ARC Review: Reading Stephen King edited by Brian James Freeman

Image of book cover from GoodReads
Image of book cover from GoodReads

Title: Reading Stephen King

Editor: Brian James Freeman

Category: Nonfiction Essay Collection

Publisher/Date: Cemetery Dance/November 2017

Edition: ARC


Cemetery Dance:

Stephen King has inspired millions of readers with his writing for more than four decades , and this special volume of essays gathers together some of his high-profile fans to discuss why they love reading the works of Stephen King.

Many of these fans are acclaimed authors of fiction in their own right. Some of them have written insightful books about Stephen King’s work, exploring how King’s natural storytelling gift has allowed him to create stories that reach people in every language around the world. A few of them have even written, produced, and directed movie adaptations of King’s most acclaimed works.

In this book you will join Clive Barker, Stewart O’Nan, Richard Chizmar, Frank Darabont, Stephen Spignesi, Justin Brooks, Tony Magistrale, Michael R. Collings, Rocky Wood, Robin Furth, Kevin Quigley, Hans-Ake Lilja, Billy Chizmar, Jack Ketchum, Bev Vincent, Mick Garris, and Jay Franco as they discuss their love of reading Stephen King…

I read an ARC of this book before it released, but I also pre-ordered a copy before I knew I was getting an ARC, and then I ended up with another copy from a grab bag box. So now I have an ARC, a signed hardcover, and a regular hardcover. Oops.

How has Stephen King affected your life? For me, he first dropped into it when my partner sent me this photo back in high school:

A pile of approximately 45 various Stephen King books.

I distinctly remembered replying to that text with “0.o That’s a lot of Stephen King books…” He had ended up with his mother’s collection, and by doing so he brought King into both of our lives. We went from that one pile to almost two full sets of King’s novels (my collection is a bit bigger, but we’re more than happy to share with each other so we can buddy read the ones we both have or pass back and forth the ones we don’t). We’re still working our way through them; he’s going through The Dark Tower series, and I’m going to be reading Under the Dome next. These books, both the ones we like and the ones we don’t, have led to some of our stranger conversations, and we’ve bonded over them.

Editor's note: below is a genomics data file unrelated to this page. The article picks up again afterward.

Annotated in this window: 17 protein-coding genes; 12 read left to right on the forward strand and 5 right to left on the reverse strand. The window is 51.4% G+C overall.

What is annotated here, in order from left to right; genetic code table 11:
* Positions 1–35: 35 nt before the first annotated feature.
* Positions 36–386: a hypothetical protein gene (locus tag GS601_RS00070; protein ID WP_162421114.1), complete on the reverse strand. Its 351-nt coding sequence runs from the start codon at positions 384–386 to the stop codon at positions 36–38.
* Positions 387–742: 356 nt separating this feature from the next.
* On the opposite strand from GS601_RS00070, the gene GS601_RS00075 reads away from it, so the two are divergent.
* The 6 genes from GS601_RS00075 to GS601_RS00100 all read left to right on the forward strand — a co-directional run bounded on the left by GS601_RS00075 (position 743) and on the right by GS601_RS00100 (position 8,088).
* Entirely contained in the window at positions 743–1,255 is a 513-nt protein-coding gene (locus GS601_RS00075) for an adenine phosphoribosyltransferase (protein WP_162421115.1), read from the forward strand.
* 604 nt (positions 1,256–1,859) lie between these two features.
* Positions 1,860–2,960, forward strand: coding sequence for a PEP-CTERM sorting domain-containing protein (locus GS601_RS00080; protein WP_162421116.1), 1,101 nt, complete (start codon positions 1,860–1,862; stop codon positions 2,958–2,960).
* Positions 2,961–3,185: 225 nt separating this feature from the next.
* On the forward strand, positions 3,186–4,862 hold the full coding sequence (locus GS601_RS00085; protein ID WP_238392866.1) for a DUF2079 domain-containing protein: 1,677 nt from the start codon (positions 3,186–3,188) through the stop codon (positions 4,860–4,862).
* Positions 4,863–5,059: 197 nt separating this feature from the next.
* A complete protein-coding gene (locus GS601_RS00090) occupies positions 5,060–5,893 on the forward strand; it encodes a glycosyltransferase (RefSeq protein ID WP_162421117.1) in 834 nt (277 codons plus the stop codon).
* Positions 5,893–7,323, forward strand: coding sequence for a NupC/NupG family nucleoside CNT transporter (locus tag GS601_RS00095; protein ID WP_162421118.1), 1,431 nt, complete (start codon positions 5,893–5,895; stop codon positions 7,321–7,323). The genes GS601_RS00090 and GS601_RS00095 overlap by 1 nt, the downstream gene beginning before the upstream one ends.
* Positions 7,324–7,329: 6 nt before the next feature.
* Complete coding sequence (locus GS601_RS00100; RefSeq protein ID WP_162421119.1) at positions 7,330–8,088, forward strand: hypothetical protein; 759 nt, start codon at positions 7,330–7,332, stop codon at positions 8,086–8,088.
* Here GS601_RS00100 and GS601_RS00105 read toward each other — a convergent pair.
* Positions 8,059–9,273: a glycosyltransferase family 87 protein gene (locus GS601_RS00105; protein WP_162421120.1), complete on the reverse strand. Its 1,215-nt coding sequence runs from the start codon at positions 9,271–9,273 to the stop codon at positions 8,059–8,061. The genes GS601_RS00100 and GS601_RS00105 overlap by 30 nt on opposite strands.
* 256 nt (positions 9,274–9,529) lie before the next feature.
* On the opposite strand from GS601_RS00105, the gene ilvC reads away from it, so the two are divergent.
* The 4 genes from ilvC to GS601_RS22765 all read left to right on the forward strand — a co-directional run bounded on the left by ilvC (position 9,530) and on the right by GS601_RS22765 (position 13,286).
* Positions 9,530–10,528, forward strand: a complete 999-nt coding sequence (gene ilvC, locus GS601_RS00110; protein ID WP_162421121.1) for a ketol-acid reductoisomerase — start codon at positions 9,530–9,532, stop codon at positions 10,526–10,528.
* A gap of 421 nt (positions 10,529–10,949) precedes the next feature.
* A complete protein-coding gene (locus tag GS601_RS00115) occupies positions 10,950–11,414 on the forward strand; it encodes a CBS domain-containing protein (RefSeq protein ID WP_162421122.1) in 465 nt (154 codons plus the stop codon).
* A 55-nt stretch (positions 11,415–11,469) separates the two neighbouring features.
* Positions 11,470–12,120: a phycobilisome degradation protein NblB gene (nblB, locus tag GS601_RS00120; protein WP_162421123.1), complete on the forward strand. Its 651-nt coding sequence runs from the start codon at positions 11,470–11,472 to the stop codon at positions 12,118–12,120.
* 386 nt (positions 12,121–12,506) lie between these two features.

Questions like this one are the kinds of questions that the essays in Reading Stephen King were based on. Each essay tells the story of a writer’s own interactions with King and his work, and I loved reading all of them. A few highlights:

  • “Sometimes You Go Back” by Stewart O’Nan opens the collection by bringing in the feeling of nostalgia from a person’s first King books, and as someone who clearly relates to this I felt like this was an excellent way to open up the book.
  • “Disappearing Down That Rabbit Hole” by Justin Brooks starts with the line “Let’s get it all out there in the open: collectors are a weird bunch.” After reading this essay, I’m more than a little inclined to agree. This is a look into the world of collecting King’s work from a variety of perspectives; with all of the smaller pieces and lost work that’s out there in the world, it’s not as easy as you might think at first. My eyes kept getting wider and wider as I read this, and after I finished this essay I had to stare off into space a bit to digest all of the complexities involved.
  • “Reading the Lost Works of Stephen King” by Rocky Wood discusses a bit more narrowly that notion of reading all of King’s work by focusing on a few certain pieces that are unavailable to the general public and yet not entirely unattainable. Another excellent look at reading deeper into King’s work.
  • “Being a Non-US Stephen King Fan” by Hans-Áke Lilja was probably my favorite essay in the whole collection because while many other essays focused on work that wasn’t generally readable by people, this essay focused on just how hard it can be to get ahold of books when you’re not in the country the author lives in or you can’t read in English, and it involves a lot of waiting. This is something that gets forgotten far too often, and reading Lilja’s perspective was something I greatly appreciated.

I loved this essay collection overall, and I think it’s a wonderful treat for any King fan.

Final rating: 5 of 5 stars

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